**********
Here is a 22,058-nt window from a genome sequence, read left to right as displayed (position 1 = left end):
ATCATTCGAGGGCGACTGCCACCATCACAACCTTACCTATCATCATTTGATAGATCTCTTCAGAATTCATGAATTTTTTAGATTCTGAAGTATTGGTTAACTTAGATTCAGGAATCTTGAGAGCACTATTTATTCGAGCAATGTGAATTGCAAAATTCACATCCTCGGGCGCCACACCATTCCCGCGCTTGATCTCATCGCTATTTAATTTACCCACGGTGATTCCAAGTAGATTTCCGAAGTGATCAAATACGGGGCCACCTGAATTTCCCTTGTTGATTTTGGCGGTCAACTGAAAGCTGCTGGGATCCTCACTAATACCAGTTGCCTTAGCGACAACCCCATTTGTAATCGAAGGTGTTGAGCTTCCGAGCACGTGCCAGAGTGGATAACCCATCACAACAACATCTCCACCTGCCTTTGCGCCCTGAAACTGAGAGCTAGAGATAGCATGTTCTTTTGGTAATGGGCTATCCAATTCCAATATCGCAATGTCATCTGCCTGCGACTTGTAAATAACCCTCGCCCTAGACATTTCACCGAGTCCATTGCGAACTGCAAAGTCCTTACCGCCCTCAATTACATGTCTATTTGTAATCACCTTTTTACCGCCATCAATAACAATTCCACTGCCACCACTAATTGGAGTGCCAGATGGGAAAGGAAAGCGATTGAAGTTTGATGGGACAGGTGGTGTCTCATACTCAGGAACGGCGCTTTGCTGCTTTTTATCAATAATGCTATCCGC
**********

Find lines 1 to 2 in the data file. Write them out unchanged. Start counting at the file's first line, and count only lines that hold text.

Here is a 22,058-nt window from a genome sequence, read left to right as displayed (position 1 = left end):
ATCATTCGAGGGCGACTGCCACCATCACAACCTTACCTATCATCATTTGATAGATCTCTTCAGAATTCATGAATTTTTTAGATTCTGAAGTATTGGTTAACTTAGATTCAGGAATCTTGAGAGCACTATTTATTCGAGCAATGTGAATTGCAAAATTCACATCCTCGGGCGCCACACCATTCCCGCGCTTGATCTCATCGCTATTTAATTTACCCACGGTGATTCCAAGTAGATTTCCGAAGTGATCAAATACGGGGCCACCTGAATTTCCCTTGTTGATTTTGGCGGTCAACTGAAAGCTGCTGGGATCCTCACTAATACCAGTTGCCTTAGCGACAACCCCATTTGTAATCGAAGGTGTTGAGCTTCCGAGCACGTGCCAGAGTGGATAACCCATCACAACAACATCTCCACCTGCCTTTGCGCCCTGAAACTGAGAGCTAGAGATAGCATGTTCTTTTGGTAATGGGCTATCCAATTCCAATATCGCAATGTCATCTGCCTGCGACTTGTAAATAACCCTCGCCCTAGACATTTCACCGAGTCCATTGCGAACTGCAAAGTCCTTACCGCCCTCAATTACATGTCTATTTGTAATCACCTTTTTACCGCCATCAATAACAATTCCACTGCCACCACTAATTGGAGTGCCAGATGGGAAAGGAAAGCGATTGAAGTTTGATGGGACAGGTGGTGTCTCATACTCAGGAACGGCGCTTTGCTGCTTTTTATCAATAATGCTATCCGC